The young painter has sold more than 5,000 watercolor note cards and numerous canvas paintings, giving most of his proceeds to non-profit organizations. His endeavors have made him a national winner in the Kohl’s Kids Who Care scholarship program. As a result, the 15-year old will receive $5,000 in college tuition.
Not bad for a young visual artist who is visually impaired.
Overland Park Teen Wins Kids Who Care Scholarship
Jeff Hanson, 15, Overland Park, is one of 10 national winners in the Kohl’s Kids Who Care program. Jeff will receive a $5,000 scholarship for post-secondary education. Kohl’s selected Jeff because of his efforts to make his community a better place through volunteering.
Nearly 18,000 children were nominated for the scholarship, but Jeff stood out for his exceptional community service through volunteering, a release from the scholarship program said.
Kohl’s Department Stores will also donate $1,000 to a nonprofit organization of Jeff’s choice. Jeff is gifting the Children’s Tumor Foundation with the $1,000.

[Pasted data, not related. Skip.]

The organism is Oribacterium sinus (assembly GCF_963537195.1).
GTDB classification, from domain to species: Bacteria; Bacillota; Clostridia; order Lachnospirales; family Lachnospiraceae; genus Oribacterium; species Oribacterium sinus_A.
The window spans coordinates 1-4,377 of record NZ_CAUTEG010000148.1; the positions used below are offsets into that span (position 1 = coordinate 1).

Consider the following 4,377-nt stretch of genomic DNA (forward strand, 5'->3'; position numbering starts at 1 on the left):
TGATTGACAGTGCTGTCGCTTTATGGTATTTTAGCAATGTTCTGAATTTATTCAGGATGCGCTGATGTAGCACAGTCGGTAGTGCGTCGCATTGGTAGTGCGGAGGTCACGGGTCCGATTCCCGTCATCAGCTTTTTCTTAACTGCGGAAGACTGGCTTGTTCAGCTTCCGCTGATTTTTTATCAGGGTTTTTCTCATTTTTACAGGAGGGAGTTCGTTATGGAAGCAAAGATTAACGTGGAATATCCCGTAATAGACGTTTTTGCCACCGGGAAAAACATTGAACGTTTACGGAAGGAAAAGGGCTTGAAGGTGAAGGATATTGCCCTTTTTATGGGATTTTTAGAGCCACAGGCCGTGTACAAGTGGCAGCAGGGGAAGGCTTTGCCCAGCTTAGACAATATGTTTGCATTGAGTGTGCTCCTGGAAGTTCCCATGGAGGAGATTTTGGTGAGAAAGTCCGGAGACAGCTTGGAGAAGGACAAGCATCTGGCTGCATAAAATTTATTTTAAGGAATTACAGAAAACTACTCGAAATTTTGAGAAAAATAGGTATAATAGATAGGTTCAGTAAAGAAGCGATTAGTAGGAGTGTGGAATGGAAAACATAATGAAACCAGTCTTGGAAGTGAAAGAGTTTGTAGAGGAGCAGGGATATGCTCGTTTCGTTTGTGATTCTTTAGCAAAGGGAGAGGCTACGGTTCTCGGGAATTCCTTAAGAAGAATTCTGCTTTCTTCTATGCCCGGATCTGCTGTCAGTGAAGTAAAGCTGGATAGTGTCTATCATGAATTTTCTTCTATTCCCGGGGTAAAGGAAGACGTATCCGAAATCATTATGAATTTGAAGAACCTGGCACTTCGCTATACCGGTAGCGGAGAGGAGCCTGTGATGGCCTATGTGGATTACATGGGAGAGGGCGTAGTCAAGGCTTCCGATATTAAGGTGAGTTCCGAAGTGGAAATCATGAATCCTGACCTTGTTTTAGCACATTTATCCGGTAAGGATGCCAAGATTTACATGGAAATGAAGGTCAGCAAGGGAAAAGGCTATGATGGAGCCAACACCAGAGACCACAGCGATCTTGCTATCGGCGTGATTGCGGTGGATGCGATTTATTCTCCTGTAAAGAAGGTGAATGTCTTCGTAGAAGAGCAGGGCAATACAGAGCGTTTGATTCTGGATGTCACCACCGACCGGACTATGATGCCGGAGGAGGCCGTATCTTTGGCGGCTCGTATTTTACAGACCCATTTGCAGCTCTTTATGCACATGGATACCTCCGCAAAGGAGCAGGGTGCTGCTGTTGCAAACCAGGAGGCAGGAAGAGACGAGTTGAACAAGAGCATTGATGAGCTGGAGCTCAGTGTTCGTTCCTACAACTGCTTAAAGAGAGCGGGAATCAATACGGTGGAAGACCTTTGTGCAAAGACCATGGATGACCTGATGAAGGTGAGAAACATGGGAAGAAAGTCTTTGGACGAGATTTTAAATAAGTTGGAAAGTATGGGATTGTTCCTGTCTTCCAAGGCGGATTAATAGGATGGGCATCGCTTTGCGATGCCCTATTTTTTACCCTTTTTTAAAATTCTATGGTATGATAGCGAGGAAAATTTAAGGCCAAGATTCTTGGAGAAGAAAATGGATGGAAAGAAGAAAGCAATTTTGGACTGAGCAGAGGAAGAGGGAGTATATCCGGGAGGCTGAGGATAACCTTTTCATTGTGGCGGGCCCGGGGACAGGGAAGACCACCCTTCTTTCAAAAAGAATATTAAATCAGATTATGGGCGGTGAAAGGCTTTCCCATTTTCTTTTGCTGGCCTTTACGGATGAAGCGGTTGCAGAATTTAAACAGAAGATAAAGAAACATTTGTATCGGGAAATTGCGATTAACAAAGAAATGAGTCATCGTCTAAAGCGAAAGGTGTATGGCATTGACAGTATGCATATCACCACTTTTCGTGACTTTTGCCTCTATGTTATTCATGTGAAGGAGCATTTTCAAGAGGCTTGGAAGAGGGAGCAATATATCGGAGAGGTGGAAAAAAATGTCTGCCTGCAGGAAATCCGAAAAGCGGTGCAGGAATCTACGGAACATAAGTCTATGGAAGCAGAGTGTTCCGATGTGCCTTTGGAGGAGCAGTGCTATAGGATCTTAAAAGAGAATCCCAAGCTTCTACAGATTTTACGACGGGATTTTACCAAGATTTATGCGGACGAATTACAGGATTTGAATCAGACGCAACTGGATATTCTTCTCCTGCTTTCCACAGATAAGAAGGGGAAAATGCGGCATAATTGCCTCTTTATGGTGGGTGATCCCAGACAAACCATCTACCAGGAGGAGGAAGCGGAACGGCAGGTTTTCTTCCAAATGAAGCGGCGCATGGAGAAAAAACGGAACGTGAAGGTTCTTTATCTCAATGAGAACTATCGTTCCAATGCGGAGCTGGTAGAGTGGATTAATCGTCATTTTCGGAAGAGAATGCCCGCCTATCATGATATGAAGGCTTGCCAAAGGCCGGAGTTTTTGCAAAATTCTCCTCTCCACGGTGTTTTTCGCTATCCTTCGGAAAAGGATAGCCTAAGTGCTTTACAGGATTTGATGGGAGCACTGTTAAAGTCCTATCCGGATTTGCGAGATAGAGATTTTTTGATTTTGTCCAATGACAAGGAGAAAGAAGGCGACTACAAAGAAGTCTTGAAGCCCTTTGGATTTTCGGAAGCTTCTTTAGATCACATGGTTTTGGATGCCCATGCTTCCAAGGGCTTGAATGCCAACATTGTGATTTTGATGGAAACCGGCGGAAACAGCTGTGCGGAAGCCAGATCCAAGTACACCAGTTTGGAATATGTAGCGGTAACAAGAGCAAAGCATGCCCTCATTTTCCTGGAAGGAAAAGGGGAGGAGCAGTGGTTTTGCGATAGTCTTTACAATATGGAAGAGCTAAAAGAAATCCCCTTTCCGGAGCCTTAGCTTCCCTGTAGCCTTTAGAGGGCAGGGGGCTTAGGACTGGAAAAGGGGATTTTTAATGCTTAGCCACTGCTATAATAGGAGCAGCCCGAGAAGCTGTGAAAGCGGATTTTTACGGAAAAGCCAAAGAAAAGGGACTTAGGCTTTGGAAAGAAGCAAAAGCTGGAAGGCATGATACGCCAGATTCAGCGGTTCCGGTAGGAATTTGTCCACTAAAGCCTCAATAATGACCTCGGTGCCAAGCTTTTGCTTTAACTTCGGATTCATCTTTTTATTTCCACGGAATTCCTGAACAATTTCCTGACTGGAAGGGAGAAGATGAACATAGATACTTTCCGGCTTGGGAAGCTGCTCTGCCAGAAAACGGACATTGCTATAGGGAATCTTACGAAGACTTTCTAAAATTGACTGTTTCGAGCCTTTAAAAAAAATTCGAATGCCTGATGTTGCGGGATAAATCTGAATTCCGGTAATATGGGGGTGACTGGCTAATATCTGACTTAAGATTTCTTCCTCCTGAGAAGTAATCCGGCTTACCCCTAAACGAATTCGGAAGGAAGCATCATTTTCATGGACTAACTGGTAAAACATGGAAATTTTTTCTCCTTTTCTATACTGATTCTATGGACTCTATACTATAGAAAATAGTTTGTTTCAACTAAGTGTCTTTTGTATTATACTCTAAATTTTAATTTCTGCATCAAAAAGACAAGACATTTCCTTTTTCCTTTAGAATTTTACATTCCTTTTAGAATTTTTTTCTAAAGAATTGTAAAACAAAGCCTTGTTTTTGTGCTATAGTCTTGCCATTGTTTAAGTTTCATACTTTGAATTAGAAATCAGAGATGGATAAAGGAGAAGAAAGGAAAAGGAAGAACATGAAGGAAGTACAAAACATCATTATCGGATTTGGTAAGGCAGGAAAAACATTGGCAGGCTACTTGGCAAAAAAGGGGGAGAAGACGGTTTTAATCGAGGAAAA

Through Adversity, Making a Life-Changing Difference
How did a tumor named Clod lead a teenager to develop a life mission dedicated “to helping create kinder communities, more compassionate nations, and a better world for all?” and how did it lead him to the IMF?
Allow us to explain.
Jeffrey Owen Hanson, now 15 years old, was born with neurofibromatosis, a genetic disorder that causes tumors on the central nervous system throughout life. In the fall of 2005, Jeff was preparing to receive chemotherapy for a tumor on his optic nerve that was greatly affecting his vision.